When to Hire a General Contractor

A residential general contractor is a home remodeling professional who organizes and executes larger remodeling projects. Often these professionals are confused with home improvement pros. But as they will be quick to tell you, a home remodeling professional deals with longer projects that incorporate specific design and architectural ideas to provide a homeowner with a better living experience, either by adding space or making better use of an established space.

A home improvement contractor is usually tasked with smaller, though no less important items, such as installing new windows, flooring, cabinets, siding, landscaping, etc. A good way to think of a residential general contractor is that he is in charge of home improvement contractors, or what are referred to in the field as “subcontractors”.

When to Hire Residential Contractors

Many people do not realize that the average kitchen remodel takes 5-6 weeks to complete. Not to mention that to complete the remodel you are likely to need an electrician, a plumber, a countertop contractor, a cabinet contractor, a flooring pro, a painter, and someone to install the appliances. That’s a lot of people.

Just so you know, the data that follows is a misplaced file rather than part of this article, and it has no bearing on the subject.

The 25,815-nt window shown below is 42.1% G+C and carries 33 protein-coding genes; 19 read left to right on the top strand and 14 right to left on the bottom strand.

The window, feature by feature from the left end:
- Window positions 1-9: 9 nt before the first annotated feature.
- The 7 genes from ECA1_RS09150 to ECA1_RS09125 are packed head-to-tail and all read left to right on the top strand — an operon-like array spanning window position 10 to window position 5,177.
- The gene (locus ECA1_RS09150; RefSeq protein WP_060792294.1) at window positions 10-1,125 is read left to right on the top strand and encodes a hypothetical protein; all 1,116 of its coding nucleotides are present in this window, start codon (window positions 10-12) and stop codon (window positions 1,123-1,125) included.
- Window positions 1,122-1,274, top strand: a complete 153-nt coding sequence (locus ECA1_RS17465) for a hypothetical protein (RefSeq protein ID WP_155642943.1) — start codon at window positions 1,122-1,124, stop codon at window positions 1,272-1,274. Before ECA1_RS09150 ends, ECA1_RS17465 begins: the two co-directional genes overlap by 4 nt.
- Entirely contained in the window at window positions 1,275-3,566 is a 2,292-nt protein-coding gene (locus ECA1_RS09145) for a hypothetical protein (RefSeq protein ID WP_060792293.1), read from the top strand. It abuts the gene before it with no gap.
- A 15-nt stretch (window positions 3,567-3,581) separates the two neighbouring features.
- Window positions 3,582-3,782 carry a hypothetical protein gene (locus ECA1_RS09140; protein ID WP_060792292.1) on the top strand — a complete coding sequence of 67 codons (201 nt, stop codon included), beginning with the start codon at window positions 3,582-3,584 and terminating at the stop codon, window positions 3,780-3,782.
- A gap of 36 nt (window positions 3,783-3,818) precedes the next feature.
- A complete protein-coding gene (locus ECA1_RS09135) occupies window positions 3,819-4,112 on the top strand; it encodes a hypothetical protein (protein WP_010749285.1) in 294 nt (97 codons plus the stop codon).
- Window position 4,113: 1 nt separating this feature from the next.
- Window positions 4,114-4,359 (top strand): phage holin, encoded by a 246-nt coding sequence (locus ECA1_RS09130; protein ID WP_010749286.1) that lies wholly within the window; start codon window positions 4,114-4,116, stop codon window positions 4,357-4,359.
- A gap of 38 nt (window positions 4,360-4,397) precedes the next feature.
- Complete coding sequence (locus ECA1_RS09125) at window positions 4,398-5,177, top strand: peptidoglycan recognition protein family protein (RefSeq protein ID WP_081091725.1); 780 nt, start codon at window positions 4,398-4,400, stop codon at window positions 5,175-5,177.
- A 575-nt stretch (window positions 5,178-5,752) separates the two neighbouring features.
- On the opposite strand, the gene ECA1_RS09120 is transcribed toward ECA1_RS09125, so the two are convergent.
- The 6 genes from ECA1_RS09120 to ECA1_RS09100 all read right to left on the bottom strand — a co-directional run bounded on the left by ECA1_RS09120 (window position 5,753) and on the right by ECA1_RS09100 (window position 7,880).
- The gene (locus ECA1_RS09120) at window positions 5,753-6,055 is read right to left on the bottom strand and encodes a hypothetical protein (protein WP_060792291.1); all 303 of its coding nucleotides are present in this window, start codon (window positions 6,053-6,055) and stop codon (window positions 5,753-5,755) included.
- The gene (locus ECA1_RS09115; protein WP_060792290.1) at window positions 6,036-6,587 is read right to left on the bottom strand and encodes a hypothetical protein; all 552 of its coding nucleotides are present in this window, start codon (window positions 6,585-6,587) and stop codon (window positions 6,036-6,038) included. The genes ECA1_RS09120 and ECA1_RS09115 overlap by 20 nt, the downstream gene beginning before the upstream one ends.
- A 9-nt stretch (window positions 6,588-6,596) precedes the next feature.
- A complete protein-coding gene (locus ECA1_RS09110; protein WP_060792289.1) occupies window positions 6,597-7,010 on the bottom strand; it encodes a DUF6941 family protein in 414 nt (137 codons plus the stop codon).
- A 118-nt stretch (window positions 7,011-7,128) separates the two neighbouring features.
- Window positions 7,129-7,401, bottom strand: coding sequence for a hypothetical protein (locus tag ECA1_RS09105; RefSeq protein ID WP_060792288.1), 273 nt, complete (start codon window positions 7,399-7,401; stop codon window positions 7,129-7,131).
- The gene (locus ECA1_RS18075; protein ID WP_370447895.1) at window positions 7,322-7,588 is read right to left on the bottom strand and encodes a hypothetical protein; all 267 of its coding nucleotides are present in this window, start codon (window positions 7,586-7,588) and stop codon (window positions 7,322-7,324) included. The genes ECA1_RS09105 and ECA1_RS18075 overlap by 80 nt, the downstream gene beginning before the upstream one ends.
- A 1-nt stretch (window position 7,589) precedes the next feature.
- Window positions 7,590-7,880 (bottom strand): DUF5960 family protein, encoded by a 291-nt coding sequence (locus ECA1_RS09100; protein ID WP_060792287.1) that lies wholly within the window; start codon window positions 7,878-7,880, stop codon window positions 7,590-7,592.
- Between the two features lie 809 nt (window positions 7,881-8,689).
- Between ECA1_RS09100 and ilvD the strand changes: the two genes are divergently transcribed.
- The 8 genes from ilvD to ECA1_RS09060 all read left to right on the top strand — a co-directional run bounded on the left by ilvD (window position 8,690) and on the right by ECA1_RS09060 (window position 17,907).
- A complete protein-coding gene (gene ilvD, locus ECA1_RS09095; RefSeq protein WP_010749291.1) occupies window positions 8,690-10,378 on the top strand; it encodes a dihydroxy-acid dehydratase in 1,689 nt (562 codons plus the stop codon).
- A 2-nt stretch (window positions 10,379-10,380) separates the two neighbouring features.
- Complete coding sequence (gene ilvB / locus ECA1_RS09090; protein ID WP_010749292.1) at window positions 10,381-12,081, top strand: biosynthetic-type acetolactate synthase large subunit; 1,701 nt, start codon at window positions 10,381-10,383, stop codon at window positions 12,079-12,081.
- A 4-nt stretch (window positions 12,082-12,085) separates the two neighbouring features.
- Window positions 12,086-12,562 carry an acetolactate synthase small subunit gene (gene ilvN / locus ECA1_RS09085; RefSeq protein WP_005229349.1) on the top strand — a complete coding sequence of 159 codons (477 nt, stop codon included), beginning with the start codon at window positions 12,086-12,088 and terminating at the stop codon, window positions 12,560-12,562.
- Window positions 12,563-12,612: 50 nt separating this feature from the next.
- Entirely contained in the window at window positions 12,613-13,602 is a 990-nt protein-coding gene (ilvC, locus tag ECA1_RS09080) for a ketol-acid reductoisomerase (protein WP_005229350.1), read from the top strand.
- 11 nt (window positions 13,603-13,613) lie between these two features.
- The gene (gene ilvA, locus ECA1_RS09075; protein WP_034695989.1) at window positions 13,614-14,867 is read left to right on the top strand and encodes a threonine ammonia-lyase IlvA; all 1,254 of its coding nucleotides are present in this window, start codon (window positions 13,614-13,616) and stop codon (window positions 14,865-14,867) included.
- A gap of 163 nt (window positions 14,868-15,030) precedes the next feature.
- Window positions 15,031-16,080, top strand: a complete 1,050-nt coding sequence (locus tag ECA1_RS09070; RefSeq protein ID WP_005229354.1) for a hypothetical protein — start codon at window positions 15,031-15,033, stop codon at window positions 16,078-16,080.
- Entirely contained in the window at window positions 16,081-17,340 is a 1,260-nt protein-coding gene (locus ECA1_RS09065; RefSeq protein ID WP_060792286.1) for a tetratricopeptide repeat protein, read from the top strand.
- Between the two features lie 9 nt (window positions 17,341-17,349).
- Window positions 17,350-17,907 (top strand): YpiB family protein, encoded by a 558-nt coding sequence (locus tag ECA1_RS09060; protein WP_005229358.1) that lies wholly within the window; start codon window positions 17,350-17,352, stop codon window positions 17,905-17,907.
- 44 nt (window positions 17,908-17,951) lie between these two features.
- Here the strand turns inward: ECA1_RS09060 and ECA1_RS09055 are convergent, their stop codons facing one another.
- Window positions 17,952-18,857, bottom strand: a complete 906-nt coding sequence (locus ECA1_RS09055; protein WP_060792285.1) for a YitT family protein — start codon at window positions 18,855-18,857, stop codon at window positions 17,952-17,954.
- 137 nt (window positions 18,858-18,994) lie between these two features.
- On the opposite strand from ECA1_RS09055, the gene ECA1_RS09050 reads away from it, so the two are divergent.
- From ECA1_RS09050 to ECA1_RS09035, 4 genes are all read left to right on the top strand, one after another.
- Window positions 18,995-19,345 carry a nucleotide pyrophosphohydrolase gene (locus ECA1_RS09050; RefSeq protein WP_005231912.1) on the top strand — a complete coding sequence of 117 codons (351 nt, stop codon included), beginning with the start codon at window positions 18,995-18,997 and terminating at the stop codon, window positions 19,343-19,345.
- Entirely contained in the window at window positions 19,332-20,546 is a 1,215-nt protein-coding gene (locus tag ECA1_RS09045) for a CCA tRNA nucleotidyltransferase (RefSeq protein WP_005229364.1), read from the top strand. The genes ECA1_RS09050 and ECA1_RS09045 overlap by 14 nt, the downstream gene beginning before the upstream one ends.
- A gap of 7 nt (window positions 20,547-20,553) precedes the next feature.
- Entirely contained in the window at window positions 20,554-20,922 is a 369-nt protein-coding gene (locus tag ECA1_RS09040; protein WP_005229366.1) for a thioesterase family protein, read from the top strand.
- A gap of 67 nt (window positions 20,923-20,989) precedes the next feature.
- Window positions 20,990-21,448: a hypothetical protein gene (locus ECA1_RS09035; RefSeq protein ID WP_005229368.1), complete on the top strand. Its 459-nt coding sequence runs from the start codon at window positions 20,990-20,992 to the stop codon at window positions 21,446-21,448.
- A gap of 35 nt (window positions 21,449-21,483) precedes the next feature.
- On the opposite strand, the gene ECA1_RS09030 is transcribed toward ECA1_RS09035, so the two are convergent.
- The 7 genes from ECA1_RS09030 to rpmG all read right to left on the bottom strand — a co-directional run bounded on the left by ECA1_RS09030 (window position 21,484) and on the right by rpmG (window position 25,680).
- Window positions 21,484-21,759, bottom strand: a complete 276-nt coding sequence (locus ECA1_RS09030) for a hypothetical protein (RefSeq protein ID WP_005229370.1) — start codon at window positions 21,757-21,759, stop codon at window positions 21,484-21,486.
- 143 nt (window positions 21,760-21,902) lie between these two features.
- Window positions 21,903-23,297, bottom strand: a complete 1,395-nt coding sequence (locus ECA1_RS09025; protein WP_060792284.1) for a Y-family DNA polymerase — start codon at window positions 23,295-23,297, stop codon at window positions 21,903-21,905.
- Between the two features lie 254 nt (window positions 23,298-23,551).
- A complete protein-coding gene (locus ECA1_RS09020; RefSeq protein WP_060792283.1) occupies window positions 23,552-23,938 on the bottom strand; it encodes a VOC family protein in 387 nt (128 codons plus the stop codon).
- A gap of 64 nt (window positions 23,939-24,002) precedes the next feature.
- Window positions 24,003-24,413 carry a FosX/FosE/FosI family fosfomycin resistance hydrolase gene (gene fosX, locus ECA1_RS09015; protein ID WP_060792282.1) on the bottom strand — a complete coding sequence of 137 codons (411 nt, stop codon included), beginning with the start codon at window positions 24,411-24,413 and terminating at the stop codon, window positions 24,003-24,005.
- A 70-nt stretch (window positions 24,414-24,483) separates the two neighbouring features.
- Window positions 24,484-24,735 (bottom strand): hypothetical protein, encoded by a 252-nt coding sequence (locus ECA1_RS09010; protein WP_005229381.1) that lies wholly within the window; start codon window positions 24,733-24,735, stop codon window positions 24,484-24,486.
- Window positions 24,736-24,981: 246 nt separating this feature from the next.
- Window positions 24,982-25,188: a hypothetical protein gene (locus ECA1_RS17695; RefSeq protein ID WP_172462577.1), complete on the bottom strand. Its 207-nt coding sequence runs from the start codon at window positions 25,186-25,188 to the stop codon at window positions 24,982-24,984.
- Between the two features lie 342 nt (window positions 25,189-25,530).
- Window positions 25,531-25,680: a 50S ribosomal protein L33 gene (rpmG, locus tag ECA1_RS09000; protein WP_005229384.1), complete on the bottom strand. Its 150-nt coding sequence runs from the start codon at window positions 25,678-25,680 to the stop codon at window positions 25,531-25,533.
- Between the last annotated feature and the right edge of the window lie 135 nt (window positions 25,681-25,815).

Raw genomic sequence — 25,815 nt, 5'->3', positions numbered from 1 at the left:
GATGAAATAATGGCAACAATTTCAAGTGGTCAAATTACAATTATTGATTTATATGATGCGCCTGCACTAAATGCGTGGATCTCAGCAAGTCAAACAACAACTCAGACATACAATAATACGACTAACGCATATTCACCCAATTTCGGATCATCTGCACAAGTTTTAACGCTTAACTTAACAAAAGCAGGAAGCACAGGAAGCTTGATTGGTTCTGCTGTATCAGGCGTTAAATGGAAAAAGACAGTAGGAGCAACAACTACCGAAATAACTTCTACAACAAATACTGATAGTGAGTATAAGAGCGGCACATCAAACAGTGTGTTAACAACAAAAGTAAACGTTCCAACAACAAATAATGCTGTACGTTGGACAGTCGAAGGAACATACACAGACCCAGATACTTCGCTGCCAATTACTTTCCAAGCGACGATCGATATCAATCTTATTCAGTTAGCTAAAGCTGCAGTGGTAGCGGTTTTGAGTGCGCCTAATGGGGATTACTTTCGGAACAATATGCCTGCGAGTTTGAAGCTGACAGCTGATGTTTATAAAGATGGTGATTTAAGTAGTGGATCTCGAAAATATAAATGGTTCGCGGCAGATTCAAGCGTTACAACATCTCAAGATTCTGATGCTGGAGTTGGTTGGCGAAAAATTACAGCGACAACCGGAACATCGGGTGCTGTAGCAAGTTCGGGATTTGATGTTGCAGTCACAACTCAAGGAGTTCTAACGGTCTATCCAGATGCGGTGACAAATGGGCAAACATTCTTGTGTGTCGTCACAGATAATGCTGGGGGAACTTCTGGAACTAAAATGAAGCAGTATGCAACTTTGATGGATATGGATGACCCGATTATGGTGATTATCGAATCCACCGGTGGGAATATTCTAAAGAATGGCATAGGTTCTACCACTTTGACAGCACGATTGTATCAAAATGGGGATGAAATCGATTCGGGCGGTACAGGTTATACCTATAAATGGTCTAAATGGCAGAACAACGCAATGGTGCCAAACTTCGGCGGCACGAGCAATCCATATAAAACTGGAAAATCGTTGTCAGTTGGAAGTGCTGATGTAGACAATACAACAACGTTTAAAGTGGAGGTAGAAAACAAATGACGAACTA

The brilliance of a residential general contractor is that he can not only coordinate all of these other professionals and schedule them so that one person is not in another’s way, but he also knows what a good price is on their labor charge and how to do some of the work himself, whereas the average homeowner will not.

Rules to Follow

We have often found that many people hire a residential general contractor when they don’t really need one, and on the flip side of that, there are people who don’t hire them when they should. Here are some quick rules of thumb:

  • If the job is going to take more than a week, hire a GC.
  • If the job requires several different pros to complete, hire a GC.
  • If the job requires a few permits, hire a GC.

Make sure when you are hiring that you ask for a residential general contractor because this title also applies to professionals who specialize in commercial and industrial projects. Using the word “residential” helps you to ensure that you are not wasting time talking to the wrong person.


1 Comments

  1. Sandy Pinnell, October 6:

    We want to have vinyl siding on our house but there is some dry rot on a window sill and porch pillar. Who should we call?

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